Researchers from Dartmouth Medical School found out that nestin could represent a selective biological marker for basal epithelial breast tumours, a highly aggressive cancer with similarities to mammary stem cells, the regenerative cells believed to be the site of breast cancer initiation. "Patients with this type of breast cancer are at high risk for recurrence," said James DiRenzo, Ph.D., assistant professor at Dartmouth Medical School. "Ideally, a marker like nestin would enable clinicians to monitor these patients through frequent tests of a biomarker and, in doing so, detect the cancer before it has a chance to come back."
Basal epithelial tumours lack important molecular targets such as the oestrogen receptor, progesterone receptor and Her2. This not only makes positive diagnosis difficult, say researchers, but also eliminates several important lines of therapy, such as tamoxifen or Herceptin, that work well for other breast cancer subtypes.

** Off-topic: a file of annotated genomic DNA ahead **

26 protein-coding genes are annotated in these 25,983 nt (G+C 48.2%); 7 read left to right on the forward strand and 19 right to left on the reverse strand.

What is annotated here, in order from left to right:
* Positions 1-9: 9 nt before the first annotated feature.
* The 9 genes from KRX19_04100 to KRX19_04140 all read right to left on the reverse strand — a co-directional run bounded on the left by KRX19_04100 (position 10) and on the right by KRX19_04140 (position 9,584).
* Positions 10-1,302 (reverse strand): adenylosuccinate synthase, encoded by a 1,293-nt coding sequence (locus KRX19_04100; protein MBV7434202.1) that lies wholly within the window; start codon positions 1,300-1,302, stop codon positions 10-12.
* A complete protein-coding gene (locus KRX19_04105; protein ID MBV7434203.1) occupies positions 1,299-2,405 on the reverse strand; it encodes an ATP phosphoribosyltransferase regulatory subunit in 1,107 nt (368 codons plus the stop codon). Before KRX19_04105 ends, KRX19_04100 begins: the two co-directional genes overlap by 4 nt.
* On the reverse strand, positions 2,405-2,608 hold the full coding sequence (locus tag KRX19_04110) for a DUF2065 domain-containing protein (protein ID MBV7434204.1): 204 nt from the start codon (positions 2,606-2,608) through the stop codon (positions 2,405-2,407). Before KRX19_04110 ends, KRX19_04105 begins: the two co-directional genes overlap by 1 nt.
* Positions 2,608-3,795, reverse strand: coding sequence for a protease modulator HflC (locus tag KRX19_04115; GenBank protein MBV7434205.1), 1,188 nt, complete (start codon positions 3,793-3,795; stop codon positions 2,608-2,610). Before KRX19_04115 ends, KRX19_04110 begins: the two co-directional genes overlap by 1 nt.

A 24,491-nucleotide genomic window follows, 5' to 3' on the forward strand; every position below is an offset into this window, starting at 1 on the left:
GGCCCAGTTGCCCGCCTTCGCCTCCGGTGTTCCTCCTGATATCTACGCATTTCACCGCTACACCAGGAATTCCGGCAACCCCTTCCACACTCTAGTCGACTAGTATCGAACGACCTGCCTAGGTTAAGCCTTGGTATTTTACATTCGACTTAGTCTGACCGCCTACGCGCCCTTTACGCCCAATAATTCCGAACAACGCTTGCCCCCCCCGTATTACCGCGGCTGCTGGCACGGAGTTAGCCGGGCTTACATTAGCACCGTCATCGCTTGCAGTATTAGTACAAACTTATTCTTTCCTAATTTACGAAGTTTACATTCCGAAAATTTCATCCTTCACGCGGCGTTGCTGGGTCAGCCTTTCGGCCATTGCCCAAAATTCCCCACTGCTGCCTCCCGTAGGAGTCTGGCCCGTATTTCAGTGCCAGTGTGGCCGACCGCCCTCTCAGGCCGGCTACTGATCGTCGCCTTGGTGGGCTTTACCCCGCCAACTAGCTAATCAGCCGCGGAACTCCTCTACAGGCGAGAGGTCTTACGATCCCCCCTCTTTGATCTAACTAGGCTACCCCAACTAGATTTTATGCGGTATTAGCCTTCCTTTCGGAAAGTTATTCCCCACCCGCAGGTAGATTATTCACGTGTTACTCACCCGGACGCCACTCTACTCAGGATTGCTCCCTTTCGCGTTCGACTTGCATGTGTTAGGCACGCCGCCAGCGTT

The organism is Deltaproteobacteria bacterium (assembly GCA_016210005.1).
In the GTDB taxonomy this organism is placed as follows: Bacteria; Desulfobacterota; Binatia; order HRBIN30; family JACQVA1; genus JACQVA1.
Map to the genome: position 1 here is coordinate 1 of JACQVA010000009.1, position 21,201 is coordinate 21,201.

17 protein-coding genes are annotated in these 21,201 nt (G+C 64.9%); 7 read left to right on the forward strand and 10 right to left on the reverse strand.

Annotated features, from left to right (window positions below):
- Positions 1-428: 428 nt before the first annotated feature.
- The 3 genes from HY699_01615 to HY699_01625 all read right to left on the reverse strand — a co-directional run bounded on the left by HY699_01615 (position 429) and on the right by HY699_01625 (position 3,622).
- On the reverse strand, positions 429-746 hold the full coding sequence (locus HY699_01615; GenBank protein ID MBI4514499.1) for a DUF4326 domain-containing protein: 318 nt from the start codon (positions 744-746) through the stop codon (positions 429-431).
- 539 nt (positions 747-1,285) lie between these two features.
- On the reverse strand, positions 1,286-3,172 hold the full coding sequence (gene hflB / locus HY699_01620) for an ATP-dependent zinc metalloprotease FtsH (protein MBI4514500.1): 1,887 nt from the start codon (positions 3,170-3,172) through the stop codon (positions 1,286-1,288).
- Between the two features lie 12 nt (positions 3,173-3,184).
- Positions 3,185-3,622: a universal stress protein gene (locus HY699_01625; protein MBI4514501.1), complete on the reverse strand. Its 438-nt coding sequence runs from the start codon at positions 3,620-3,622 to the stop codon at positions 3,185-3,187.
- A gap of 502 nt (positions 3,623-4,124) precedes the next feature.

"Currently, there is no direct means of determining if a breast cancer is a basal epithelial tumour – doctors only know for certain once the other forms of breast cancer are ruled out," DiRenzo said. "This type of breast cancer is generally difficult to manage, but several important studies have shown that it is more likely than other breast cancer subtypes to respond to certain types of therapy, which highlights the need for a definitive diagnostic marker."
According to the DiRenzo, another important next step will be finding an efficient means of detecting nestin in a clinical screening setting. While it seems unlikely that a blood test would be sufficient, DiRenzo believes that a non-invasive test that collects samples from mammary ducts may enable the development of a screening tool for at-risk patients.
COMPAMED.de; Source: American Association for Cancer Research